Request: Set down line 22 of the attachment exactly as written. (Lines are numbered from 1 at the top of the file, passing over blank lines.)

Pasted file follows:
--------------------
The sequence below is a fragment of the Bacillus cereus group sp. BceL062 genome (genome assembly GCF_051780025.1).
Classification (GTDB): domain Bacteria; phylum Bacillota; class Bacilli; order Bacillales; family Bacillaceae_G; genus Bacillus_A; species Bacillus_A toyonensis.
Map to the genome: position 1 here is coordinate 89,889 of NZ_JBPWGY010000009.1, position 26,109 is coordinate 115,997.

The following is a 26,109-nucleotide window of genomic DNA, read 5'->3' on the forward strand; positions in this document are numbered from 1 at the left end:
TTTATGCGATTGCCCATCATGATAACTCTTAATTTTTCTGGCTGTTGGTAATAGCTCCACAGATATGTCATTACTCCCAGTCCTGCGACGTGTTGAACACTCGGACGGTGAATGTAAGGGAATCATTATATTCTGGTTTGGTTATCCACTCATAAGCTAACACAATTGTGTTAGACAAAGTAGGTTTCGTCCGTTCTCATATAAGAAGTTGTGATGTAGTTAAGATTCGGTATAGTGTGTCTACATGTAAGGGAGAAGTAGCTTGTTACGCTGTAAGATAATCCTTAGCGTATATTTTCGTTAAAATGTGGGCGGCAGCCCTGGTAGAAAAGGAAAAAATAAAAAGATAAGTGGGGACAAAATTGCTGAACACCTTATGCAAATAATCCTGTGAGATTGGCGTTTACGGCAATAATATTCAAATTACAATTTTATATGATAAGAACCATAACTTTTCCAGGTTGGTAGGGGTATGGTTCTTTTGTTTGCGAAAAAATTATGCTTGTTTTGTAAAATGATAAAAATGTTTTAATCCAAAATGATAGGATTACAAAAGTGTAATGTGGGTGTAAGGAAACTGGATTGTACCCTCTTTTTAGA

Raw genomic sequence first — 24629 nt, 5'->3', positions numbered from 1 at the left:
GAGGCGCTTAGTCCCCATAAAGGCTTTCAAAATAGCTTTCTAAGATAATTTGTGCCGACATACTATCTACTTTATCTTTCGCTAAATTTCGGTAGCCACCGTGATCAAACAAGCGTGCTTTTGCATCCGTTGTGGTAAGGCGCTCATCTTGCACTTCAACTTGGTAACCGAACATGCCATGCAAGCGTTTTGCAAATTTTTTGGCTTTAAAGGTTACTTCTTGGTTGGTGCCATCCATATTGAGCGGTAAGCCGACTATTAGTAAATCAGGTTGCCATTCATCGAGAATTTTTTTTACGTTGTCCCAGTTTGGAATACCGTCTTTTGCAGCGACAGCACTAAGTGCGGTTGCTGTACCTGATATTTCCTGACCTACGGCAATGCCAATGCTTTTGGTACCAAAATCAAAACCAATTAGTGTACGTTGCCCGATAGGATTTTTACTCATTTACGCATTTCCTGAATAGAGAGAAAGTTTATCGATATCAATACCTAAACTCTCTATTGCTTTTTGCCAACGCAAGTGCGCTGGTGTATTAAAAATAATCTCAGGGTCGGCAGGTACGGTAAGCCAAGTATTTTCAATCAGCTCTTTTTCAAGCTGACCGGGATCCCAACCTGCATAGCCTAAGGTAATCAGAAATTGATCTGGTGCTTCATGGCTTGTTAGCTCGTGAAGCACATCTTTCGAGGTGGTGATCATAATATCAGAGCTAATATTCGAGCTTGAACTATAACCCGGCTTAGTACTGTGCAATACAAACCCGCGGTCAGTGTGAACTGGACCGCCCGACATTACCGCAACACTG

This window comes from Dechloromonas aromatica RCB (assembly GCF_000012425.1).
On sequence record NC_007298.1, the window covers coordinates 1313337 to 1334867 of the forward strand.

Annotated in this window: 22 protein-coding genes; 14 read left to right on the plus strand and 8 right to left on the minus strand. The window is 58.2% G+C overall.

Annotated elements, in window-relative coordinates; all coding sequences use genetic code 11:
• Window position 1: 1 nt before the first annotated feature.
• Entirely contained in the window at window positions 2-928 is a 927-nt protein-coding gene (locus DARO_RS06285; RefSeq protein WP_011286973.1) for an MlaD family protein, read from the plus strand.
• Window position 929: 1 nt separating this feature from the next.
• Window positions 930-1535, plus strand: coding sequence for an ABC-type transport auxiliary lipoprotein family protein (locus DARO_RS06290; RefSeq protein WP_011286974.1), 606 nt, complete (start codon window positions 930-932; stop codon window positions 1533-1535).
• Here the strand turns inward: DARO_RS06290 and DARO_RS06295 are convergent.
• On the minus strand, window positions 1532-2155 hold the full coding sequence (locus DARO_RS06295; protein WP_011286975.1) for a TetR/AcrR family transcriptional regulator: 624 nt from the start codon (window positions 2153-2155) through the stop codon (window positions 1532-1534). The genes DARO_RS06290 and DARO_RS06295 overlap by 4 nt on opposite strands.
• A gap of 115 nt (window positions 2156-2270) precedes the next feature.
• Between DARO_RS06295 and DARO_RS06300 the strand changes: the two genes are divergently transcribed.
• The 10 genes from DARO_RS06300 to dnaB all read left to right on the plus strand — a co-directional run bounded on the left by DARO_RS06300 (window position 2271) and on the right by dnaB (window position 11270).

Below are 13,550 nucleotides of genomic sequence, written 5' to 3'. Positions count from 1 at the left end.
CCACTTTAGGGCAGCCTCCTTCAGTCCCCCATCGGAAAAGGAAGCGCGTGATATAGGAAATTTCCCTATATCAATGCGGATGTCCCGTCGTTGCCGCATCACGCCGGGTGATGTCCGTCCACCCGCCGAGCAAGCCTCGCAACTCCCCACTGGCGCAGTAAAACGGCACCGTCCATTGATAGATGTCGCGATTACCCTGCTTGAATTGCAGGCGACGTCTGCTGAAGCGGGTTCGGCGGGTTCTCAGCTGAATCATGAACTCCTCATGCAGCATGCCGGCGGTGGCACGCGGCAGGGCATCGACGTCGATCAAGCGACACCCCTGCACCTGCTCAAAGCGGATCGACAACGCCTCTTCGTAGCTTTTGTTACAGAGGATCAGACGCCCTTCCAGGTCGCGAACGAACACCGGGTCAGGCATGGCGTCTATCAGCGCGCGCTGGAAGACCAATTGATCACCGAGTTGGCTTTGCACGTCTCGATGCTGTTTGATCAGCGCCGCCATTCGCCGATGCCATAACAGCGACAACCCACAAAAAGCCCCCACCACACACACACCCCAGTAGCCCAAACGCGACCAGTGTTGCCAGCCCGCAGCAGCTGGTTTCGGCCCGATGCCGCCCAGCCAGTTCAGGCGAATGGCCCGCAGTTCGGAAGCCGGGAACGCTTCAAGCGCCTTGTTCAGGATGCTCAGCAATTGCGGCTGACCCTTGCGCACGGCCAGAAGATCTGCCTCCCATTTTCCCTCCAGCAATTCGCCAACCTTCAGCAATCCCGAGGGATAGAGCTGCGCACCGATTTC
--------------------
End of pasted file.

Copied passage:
CCACTTTAGGGCAGCCTCCTTCAGTCCCCCATCGGAAAAGGAAGCGCGTGATATAGGAAATTTCCCTATATCAATGCGGATGTCCCGTCGTTGCCGCATCACGCCGGGTGATGTCCGTCCACCCGCCGAGCAAGCCTCGCAACTCCCCACTGGCGCAGTAAAACGGCACCGTCCATTGATAGATGTCGCGATTACCCTGCTTGAATTGCAGGCGACGTCTGCTGAAGCGGGTTCGGCGGGTTCTCAGCTGAATCATGAACTCCTCATGCAGCATGCCGGCGGTGGCACGCGGCAGGGCATCGACGTCGATCAAGCGACACCCCTGCACCTGCTCAAAGCGGATCGACAACGCCTCTTCGTAGCTTTTGTTACAGAGGATCAGACGCCCTTCCAGGTCGCGAACGAACACCGGGTCAGGCATGGCGTCTATCAGCGCGCGCTGGAAGACCAATTGATCACCGAGTTGGCTTTGCACGTCTCGATGCTGTTTGATCAGCGCCGCCATTCGCCGATGCCATAACAGCGACAACCCACAAAAAGCCCCCACCACACACACACCCCAGTAGCCCAAACGCGACCAGTGTTGCCAGCCCGCAGCAGCTGGTTTCGGCCCGATGCCGCCCAGCCAGTTCAGGCGAATGGCCCGCAGTTCGGAAGCCGGGAACGCTTCAAGCGCCTTGTTCAGGATGCTCAGCAATTGCGGCTGACCCTTGCGCACGGCCAGAAGATCTGCCTCCCATTTTCCCTCCAGCAATTCGCCAACCTTCAGCAATCCCGAGGGATAGAGCTGCGCACCGATTTC